- The Washington Times - Monday, December 26, 2005

Reviewing the falsehoods, myths and misrepresentations spun by the press, politicians and pundits after Hurricane Katrina, one is reminded of Nora Ephron’s bon mot: “No matter how cynical I get, I can’t seem to keep up.”

Most recently, we have word from the National Hurricane Center that Katrina was not a category 4 storm at all, but rather, a category 3 when it slammed into the Gulf Coast Aug. 29. So much for the notion the levees were built to withstand anything less than a category 4.

This is only the latest in a string of stories correcting, amending and often reversing what we were told at the time. The string is so long the fabric of Katrina reporting has unraveled utterly. It’s enough to encourage caution, if not outright cynicism, about all reporting, particularly during emergencies.

In the hours and days after the hurricane struck, the press reported conditions inside the Superdome and Convention Center had descended to Boschian (Hieronymous) depravity. We were told “little babies” were being raped, and that stabbings and murders were widespread. The mayor and police chief of New Orleans repeated these rumors on television, thus transforming them from scuttlebutt to “news.”

FEMA, believing the stories broadcast worldwide, showed up at the Convention Center with a refrigerated 18-wheeler and three doctors to process bodies. They were expecting, reported the Seattle Times, at least 200. How many actually died in the two locations? Six. One died of a drug overdose, another committed suicide and four more died of natural causes.

Eddie Compass, New Orleans police chief, conceded that badly needed resources, like police and rescue workers, were diverted to deal with emergencies that proved nonexistent.

Another popular convention of the Katrina aftermath was the notion that because National Guard troops were “spread thin” by deployments to Iraq and Afghanistan, the U.S. lacked manpower to deal with a domestic crisis. But as James Robbins noted in National Review Online, only 10.2 percent of the U.S. Army, including guard and reserves, is stationed in Iraq — fully 74.2 percent are stationed in the United States.

If people are sure of anything, it is that poor African-Americans were hardest hit by the storm and its aftermath. There is no question poor blacks suffered terribly, but according to a Los Angeles Times analysis of Louisiana data, those who died came from rich and poor neighborhoods in about equal numbers.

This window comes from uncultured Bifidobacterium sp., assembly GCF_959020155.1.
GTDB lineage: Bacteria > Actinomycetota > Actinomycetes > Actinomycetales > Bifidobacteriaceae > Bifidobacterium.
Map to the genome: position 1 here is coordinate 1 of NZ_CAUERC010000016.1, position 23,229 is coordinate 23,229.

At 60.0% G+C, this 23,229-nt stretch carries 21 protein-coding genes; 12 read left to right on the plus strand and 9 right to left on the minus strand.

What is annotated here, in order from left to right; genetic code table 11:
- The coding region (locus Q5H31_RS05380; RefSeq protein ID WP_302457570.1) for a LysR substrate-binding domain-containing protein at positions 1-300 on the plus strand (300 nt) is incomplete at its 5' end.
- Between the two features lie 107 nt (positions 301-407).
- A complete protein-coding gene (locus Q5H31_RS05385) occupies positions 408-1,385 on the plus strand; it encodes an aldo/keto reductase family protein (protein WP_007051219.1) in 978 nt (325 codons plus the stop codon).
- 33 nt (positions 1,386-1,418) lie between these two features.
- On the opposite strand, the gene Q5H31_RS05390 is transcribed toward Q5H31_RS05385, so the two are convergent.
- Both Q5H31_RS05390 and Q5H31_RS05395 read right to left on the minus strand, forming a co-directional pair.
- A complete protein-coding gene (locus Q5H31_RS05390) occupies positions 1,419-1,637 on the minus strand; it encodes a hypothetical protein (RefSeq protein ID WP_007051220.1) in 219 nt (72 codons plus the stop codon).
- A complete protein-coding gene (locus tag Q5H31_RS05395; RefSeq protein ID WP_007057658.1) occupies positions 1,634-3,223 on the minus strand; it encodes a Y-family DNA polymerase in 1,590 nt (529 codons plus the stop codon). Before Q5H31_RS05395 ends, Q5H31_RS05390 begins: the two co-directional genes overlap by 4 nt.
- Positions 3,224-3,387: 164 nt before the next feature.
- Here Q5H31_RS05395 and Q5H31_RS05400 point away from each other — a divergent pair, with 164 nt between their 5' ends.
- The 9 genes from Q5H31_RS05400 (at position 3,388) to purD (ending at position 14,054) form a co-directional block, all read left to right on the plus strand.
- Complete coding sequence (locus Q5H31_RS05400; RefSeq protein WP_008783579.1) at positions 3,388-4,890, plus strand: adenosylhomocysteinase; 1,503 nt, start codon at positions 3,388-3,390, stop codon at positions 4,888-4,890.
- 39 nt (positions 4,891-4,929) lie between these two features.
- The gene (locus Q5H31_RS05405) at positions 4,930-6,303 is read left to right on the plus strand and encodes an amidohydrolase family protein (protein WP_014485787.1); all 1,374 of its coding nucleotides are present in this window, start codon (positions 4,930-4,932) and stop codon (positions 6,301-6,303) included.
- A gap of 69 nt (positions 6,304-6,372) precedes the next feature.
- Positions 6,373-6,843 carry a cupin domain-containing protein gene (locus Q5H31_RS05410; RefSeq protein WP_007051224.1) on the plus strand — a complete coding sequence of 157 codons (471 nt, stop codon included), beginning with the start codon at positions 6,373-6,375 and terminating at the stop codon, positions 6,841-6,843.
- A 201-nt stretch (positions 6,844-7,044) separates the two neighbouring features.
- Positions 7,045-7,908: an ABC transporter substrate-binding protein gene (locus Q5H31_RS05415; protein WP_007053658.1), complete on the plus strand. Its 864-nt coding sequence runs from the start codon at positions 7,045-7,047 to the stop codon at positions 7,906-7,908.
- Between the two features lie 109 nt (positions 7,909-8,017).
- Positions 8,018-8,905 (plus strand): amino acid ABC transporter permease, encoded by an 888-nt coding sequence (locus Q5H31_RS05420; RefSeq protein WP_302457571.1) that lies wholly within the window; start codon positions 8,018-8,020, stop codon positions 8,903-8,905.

We were told that if federal officials had invested in strengthening the levees around New Orleans, the disaster could have been averted. But as The Washington Post has reported, Louisiana has actually received more money over the last five years for Army Corps of Engineers projects than any other state, about $1.9 billion. California, with a population sevenfold larger, received $1.4 billion.

Katrina was a monster, and the misery it caused was heartbreaking. But the instant analysis was beyond tendentious. We were told poor people died or suffered because they had no way to escape the storm and were offered none by local, state or federal officials (most of the press reserved its severest scorn for the federal response). But according to a careful examination of actual storm victims by the New York Times, most of those who stayed behind either owned cars or were offered rides by others and chose, for a various reasons (some good, some stupid), to remain.

Now comes the next deluge: the cash that will rain down on New Orleans and the surrounding area. Louisiana lawmakers have demanded $250 billion in aid. Karl Zinsmeister estimates this is the equivalent of handing each Louisianan a check for $56,000. This is on top of whatever insurance reimbursements and charitable contributions hurricane victims receive.

In the last days before Christmas, Congress worked on legislation to spend $29 billion on levee repair, new pumping stations and various other services to Louisiana residents. Sen. David Vitter, Louisiana Republican, called it a “down payment.”

All this spending will go to the most corrupt state in the nation, doubtless primarily to the good friends of politicians. This public policy miscarriage will be due entirely to myths.

Mona Charen is a nationally syndicated columnist.



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